#SBIR: Contracts vs. #Grants

  • August 14, 2019

When beginning the process of applying for #SBIR funding, it is important to know which type of award each agency offers. All agencies are different, and depending on the agency, you may be applying for either a grant or a contract. While both are similar, there are critical differences to be aware of.

#Grants are typically an award used to accomplish a public purpose or a public goal. They are flexible and provide funding for investigators to initiate their own projects.

Federal agencies that give awards in the form of grants are the Department of Agriculture (#USDA), Department of Energy (#DoE), National Science Foundation (#NSF) and the National Oceanic and Atmospheric Administration (#NOAA).

Contracts, on the other hand, are less focused on meeting a public goal, and more focused on creating a good or service that is of direct benefit to the government. Contracts are very focused topics and are much more demanding than grant awards. For contracts, the agency establishes the plans and protocols of the #SBIR project. Contracts also have more fiscal requirements than a grant award.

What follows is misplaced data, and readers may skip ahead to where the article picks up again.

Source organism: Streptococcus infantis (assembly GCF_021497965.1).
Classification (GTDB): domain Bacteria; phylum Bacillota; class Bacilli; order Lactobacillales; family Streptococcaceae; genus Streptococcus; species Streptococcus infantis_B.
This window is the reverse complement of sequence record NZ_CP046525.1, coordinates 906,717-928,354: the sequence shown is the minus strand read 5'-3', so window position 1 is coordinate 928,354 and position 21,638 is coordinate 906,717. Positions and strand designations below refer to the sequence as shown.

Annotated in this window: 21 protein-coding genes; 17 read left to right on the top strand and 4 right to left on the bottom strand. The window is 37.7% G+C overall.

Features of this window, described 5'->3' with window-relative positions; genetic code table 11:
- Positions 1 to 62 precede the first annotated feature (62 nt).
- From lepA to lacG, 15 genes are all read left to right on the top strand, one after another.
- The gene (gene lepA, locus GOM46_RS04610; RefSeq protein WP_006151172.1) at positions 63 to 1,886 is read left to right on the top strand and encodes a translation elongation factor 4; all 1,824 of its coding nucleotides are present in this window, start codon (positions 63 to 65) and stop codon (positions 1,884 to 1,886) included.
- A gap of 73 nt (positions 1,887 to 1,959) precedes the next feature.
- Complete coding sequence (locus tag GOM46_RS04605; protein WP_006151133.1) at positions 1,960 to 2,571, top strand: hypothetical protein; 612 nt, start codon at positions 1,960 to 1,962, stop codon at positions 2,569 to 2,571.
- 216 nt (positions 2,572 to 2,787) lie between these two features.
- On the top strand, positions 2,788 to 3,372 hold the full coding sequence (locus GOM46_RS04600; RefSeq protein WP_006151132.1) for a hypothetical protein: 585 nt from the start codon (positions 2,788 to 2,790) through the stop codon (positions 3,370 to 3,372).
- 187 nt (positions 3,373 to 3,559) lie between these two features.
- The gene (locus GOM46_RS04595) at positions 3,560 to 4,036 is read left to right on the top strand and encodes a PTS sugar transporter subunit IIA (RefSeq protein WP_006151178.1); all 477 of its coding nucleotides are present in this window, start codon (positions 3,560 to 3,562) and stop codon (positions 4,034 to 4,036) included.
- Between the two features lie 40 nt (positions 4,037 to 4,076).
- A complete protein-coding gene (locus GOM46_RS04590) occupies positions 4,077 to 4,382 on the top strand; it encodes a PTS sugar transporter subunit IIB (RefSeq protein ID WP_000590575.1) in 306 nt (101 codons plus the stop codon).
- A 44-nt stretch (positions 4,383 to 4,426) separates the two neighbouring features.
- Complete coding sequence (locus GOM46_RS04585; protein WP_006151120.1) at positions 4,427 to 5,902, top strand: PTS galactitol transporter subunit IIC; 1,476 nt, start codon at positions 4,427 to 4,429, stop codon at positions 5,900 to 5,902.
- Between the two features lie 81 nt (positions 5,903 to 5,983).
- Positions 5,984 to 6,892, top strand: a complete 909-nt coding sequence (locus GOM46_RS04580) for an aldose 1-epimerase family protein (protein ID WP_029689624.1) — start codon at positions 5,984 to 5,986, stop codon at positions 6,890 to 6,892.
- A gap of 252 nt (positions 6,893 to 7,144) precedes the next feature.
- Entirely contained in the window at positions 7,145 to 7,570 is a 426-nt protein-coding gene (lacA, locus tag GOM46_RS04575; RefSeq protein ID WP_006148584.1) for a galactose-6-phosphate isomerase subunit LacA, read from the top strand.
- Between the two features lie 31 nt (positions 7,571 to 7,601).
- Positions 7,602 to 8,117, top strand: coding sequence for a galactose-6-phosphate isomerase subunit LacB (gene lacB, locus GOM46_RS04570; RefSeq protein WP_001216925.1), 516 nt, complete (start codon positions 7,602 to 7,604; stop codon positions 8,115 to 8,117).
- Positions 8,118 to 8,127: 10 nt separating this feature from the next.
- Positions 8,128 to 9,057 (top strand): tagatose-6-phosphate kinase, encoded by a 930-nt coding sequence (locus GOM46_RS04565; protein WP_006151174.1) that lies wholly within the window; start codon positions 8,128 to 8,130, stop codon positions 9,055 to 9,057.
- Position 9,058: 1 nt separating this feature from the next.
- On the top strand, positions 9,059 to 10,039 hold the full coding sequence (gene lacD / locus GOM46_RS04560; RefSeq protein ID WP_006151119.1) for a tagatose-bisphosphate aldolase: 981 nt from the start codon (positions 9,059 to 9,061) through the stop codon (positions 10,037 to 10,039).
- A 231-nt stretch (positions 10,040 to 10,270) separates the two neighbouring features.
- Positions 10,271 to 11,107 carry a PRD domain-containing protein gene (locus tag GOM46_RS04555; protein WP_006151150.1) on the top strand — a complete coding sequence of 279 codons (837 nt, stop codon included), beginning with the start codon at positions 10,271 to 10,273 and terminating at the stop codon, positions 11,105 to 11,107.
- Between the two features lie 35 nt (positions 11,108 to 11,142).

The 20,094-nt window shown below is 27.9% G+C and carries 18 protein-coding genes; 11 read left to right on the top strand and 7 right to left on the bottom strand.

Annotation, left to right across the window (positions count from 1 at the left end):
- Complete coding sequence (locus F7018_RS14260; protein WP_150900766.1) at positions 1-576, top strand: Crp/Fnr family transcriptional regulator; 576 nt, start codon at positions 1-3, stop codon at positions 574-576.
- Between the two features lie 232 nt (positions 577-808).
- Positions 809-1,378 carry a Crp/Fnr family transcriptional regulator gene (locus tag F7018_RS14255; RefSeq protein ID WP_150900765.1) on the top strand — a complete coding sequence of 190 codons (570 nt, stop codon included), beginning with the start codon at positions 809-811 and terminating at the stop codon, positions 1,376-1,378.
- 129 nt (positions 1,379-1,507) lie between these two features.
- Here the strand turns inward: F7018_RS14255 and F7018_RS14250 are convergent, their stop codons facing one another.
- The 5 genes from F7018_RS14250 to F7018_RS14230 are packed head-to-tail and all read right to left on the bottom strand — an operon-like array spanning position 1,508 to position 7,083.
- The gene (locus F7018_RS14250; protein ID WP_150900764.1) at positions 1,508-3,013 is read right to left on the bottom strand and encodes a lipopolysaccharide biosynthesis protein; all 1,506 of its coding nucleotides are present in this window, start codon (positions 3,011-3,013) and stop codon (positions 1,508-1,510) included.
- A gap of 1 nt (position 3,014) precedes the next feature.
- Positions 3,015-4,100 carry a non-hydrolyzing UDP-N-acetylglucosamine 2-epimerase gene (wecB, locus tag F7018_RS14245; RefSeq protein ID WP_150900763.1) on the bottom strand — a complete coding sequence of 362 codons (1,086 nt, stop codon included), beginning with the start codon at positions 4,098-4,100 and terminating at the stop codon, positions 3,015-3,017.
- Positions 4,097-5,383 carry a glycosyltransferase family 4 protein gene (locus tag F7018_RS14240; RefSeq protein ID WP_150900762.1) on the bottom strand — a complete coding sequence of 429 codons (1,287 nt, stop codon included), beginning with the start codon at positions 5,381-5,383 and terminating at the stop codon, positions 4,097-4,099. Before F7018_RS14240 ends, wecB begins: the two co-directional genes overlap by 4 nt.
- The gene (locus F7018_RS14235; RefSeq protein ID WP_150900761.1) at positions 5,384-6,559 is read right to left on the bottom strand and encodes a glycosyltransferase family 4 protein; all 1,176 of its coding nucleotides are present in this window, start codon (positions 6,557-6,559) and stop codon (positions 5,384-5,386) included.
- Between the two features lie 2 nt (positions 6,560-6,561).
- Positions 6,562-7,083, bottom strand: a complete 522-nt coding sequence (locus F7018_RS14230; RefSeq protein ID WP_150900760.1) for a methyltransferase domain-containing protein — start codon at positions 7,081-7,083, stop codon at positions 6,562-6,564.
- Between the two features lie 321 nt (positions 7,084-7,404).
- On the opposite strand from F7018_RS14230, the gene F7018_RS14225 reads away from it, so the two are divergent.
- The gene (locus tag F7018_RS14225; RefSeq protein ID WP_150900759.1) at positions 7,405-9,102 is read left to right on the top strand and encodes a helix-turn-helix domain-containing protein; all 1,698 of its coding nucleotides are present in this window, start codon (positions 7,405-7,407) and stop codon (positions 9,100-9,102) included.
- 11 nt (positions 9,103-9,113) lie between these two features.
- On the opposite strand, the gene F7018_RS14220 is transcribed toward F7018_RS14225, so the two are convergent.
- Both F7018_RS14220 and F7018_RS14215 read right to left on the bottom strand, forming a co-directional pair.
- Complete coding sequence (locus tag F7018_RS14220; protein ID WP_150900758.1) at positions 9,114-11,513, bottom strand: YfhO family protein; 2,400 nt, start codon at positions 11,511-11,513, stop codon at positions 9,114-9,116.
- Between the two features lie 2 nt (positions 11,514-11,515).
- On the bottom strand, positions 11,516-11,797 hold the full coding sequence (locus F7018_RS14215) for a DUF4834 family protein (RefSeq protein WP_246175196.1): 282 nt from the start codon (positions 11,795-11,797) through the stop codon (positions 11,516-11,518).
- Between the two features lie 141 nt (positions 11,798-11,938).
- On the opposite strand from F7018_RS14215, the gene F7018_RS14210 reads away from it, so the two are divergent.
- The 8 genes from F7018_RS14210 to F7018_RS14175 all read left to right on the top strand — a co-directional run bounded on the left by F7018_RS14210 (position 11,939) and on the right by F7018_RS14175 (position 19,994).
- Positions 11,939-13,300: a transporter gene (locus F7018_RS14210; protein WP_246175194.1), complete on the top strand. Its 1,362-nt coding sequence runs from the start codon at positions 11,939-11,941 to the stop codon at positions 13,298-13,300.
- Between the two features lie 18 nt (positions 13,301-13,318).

The largest agency that issues contracts is the Department of Defense (#DoD), which releases solicitations for all of its internal branches. Other agencies that provide contracts are the National Aeronautics and Space Administration (#NASA), Department of Homeland Security (#DHS), Environmental Protection Agency (#EPA), and Department of Transportation (#DOT).

Some agencies, such as the Department of Health and Human Services (#HHS/#NIH) and the Department of Education will give awards in the form of contracts and grants. Because each award will have very different requirements, it is crucial to understand exactly what you are applying for before you begin your SBIR proposal.

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